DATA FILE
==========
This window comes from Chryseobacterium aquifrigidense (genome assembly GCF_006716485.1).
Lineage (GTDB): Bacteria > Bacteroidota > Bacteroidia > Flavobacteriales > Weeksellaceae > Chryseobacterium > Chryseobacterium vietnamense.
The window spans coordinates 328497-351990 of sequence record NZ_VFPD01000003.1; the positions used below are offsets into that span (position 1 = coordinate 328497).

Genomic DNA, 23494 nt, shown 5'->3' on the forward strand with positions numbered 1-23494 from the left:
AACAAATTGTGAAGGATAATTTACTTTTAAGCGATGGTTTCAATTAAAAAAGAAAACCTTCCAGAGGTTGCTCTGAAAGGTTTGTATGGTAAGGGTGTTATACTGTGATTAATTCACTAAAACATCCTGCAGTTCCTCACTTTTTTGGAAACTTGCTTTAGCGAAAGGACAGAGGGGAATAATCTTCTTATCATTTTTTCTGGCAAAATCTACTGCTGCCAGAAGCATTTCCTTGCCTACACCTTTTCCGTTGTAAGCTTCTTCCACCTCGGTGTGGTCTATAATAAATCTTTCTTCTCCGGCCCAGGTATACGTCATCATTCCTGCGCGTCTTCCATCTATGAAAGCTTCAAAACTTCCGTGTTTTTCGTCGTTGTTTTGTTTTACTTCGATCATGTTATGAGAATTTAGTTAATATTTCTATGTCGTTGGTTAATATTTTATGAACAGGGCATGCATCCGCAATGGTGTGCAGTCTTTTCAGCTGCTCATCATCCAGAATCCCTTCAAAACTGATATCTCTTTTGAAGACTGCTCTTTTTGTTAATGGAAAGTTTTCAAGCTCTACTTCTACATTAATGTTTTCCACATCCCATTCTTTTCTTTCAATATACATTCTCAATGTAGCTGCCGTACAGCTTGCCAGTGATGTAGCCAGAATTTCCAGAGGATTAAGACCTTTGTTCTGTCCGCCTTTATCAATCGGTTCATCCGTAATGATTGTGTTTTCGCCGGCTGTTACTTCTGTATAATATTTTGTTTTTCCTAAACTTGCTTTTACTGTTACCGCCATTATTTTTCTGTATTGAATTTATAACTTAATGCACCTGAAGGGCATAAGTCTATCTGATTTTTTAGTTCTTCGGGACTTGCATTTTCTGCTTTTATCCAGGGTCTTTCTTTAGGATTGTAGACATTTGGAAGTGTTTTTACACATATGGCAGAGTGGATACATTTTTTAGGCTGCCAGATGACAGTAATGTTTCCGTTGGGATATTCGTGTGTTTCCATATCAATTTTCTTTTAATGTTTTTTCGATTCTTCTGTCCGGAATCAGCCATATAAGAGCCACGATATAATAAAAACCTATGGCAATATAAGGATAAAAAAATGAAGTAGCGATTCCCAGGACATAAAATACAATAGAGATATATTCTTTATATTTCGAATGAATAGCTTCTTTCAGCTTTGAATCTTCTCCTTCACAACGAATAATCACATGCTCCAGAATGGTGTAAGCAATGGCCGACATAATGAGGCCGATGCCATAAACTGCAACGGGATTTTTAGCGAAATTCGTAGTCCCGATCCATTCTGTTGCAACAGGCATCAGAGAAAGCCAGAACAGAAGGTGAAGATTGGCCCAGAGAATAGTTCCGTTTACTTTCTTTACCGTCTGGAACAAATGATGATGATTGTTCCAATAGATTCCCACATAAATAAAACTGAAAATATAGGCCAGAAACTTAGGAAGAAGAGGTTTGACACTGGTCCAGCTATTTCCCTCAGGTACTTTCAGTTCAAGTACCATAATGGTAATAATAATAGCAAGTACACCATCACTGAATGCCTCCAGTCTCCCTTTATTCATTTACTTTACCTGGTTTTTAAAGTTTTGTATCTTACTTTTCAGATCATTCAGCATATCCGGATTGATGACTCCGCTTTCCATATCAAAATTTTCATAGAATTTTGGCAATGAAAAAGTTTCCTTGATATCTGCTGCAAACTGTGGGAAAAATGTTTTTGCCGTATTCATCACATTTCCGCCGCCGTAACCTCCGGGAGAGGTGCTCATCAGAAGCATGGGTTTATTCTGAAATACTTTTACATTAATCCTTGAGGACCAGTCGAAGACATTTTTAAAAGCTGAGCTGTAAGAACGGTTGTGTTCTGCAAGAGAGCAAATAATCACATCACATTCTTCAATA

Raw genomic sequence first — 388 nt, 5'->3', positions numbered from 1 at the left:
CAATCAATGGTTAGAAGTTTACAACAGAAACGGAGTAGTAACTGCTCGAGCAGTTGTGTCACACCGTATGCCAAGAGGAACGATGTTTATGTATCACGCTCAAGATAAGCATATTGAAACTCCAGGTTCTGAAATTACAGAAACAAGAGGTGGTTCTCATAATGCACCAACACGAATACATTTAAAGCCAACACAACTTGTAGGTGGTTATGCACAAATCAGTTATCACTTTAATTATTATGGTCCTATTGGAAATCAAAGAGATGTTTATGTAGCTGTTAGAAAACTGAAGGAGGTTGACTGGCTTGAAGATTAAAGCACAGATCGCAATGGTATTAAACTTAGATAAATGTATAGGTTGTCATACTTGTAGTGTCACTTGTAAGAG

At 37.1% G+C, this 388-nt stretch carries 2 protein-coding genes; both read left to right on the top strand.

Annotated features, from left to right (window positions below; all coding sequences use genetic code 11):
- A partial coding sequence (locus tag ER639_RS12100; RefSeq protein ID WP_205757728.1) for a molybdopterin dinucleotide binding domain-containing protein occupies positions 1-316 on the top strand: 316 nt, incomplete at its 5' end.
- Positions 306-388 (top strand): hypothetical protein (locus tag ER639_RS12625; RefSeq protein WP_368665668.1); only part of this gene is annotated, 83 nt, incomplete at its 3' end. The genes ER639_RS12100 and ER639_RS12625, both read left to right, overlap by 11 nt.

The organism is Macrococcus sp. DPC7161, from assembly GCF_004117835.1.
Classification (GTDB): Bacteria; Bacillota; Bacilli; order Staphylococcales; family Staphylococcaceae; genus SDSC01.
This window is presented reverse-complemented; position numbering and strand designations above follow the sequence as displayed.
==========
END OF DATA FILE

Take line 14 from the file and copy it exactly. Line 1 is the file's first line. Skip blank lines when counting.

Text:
This window is presented reverse-complemented; position numbering and strand designations above follow the sequence as displayed.